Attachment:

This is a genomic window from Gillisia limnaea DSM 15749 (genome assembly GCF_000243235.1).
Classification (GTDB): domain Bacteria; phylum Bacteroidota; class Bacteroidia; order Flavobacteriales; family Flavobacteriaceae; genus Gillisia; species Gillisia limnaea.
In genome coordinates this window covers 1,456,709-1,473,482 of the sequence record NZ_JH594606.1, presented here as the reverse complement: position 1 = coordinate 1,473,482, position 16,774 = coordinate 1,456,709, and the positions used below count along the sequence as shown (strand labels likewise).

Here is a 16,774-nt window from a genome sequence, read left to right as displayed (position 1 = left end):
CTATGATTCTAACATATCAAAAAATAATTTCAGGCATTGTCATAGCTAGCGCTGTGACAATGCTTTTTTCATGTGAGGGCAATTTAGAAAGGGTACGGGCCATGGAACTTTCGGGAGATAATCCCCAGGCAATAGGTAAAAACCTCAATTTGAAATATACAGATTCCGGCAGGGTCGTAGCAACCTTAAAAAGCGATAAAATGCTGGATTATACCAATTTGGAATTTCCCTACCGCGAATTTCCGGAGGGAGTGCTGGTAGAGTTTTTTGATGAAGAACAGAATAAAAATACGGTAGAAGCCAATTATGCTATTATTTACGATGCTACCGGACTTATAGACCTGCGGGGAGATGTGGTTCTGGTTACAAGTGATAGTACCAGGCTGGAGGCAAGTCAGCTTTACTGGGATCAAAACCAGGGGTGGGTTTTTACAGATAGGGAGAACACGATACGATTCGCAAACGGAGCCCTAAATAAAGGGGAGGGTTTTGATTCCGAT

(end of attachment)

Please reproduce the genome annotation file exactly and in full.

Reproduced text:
This is a genomic window from Gillisia limnaea DSM 15749 (genome assembly GCF_000243235.1).
Classification (GTDB): domain Bacteria; phylum Bacteroidota; class Bacteroidia; order Flavobacteriales; family Flavobacteriaceae; genus Gillisia; species Gillisia limnaea.
In genome coordinates this window covers 1,456,709-1,473,482 of the sequence record NZ_JH594606.1, presented here as the reverse complement: position 1 = coordinate 1,473,482, position 16,774 = coordinate 1,456,709, and the positions used below count along the sequence as shown (strand labels likewise).

Here is a 16,774-nt window from a genome sequence, read left to right as displayed (position 1 = left end):
CTATGATTCTAACATATCAAAAAATAATTTCAGGCATTGTCATAGCTAGCGCTGTGACAATGCTTTTTTCATGTGAGGGCAATTTAGAAAGGGTACGGGCCATGGAACTTTCGGGAGATAATCCCCAGGCAATAGGTAAAAACCTCAATTTGAAATATACAGATTCCGGCAGGGTCGTAGCAACCTTAAAAAGCGATAAAATGCTGGATTATACCAATTTGGAATTTCCCTACCGCGAATTTCCGGAGGGAGTGCTGGTAGAGTTTTTTGATGAAGAACAGAATAAAAATACGGTAGAAGCCAATTATGCTATTATTTACGATGCTACCGGACTTATAGACCTGCGGGGAGATGTGGTTCTGGTTACAAGTGATAGTACCAGGCTGGAGGCAAGTCAGCTTTACTGGGATCAAAACCAGGGGTGGGTTTTTACAGATAGGGAGAACACGATACGATTCGCAAACGGAGCCCTAAATAAAGGGGAGGGTTTTGATTCCGAT